List keywords for each chapter or part and write 1-2 sentences that describe the main point or argument. This will provide you with a framework for the structure of your abstract. Then, edit the sentences to demonstrate how the argument evolves and to draw links.
The abstract should provide a simplified summary of the entire tale and should only include material present in the main text. Reread your abstract to ensure that it provides a concise explanation of your general argument.
Read other people’s abstracts
Reading other people’s abstracts is the greatest method to learn the conventions of writing an abstract in your area. You’ve undoubtedly already read a number of journal article abstracts when performing your literature review; try using them as a structure and style foundation.
There are also several dissertation abstract examples available in thesis and dissertation databases.
Write concisely and clearly
A good abstract is brief yet powerful, so make every word count. Each sentence should explain one important topic clearly.
Avoid filler words and complicated jargon—the abstract should be intelligible to people who are unfamiliar with your topic.
Concentrate on your own research
The goal of the abstract is to focus on the original contributions of your research, therefore avoid discussing other people’s work in your abstract, even if you discuss it extensively in the main body.
There’s no need to reference specific publications if you offer a line or two summarizing the scholarly background to frame your study and demonstrate its significance to a broader debate. Citations should only be used in an abstract if absolutely essential (for example, if your research responds directly to another study or revolves around one key theorist).
Examine your formatting properly
There are typically precise formatting requirements for the abstract if you are writing a thesis or dissertation or submitting to a journal. You can check the standards and prepare your work correctly. The APA abstract format can be used for APA research papers.
Always stay inside the word limit. If no restrictions for the length of the abstract have been provided, write no more than one double-spaced page.
Things to avoid while writing an abstract
Because the abstract is intended to provide a summary of your research, it normally has a stringent word length constraint. It can be difficult to condense all of the most crucial components of your work into a paragraph of 250 words or fewer.
Therefore, knowing what to avoid when writing the abstract, on the other hand, can make the process a little easier.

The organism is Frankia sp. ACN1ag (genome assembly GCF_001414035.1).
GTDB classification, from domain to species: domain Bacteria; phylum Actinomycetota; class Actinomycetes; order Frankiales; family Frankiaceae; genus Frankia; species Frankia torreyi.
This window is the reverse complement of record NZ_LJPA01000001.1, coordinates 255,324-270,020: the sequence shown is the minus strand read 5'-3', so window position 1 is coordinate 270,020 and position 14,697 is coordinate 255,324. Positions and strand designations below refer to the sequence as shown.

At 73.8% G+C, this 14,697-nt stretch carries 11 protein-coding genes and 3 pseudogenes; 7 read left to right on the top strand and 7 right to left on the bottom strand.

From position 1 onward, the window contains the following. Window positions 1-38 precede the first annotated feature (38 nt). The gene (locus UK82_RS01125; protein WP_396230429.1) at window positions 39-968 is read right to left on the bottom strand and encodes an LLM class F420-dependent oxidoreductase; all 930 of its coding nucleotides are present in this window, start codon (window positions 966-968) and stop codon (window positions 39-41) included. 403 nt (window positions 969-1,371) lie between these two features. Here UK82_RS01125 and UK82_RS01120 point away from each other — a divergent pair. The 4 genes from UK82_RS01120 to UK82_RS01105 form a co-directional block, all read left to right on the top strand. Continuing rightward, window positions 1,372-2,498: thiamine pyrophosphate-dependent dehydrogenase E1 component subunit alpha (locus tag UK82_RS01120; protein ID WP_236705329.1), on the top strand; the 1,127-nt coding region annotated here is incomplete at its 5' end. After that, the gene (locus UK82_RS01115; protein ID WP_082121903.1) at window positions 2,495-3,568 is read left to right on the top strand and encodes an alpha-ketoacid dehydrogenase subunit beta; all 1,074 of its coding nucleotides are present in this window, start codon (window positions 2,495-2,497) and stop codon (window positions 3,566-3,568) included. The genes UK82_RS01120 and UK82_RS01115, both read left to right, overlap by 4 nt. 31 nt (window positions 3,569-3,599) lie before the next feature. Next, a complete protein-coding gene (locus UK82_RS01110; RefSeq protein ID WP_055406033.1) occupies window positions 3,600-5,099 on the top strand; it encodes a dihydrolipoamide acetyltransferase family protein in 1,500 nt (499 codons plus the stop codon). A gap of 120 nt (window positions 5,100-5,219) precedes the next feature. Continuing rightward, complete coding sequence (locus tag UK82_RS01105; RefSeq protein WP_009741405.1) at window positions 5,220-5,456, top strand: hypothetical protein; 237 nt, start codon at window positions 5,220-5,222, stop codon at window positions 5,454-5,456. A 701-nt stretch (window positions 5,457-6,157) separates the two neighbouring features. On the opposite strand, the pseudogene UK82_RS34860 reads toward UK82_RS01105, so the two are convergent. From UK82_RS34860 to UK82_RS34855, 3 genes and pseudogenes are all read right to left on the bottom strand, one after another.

For example, the abstract should not include the following:
- Background information that is lengthy (readers peruse your abstract to learn about your current work, not the previous work of other researchers)
- Specifics about standard laboratory procedures
- Information about the statistical methods or software used (unless this is the focus of your study)
- Undefined abbreviations or acronyms (most journals will include a list of common abbreviations/acronyms that do not require definition; other journals do not allow the use of abbreviations/acronyms in the abstract)
- Unresolved issues or interpretations that are not addressed in the text
How to Write an Abstract: Frequently Asked Questions
An abstract is a brief description of a research paper (such as a journal article or dissertation). It provides two primary functions:
To assist potential readers in determining the significance of your publication for their own research.
To inform readers who do not have time to read the entire report about your important results.
Abstracts are frequently indexed with keywords in academic databases, making your work more discoverable. Because the abstract is the first thing a reader sees, it’s critical that it explains the contents of your article clearly and properly.
An abstract for a thesis or dissertation is typically 200–300 words long. There is frequently a hard word limit, so check with your university’s requirements.
The abstract should be the final thing you write. You should only write it after you have completed your research so that you can accurately describe the totality of your thesis or paper.
The abstract is presented on its own page, following the title page and acknowledgments but before the table of contents.
In your abstract, avoid citing sources. This is due to two factors:
The abstract should emphasize your original study rather than the work of others.
Without referring to other sources, the abstract should be self-contained and fully understood.
Other sources should be mentioned in an abstract in some cases, such as when your research replies directly to another study or concentrates on the work of a particular theory. Citations, on the other hand, should be avoided until absolutely necessary.
Following through this guide will show you how to write an abstract. Carefully follow all the tips given here and you’ll never get to struggle to write your thesis or dissertation again.
If you have any suggestions or contributions or questions, kindly ask in the comment section below.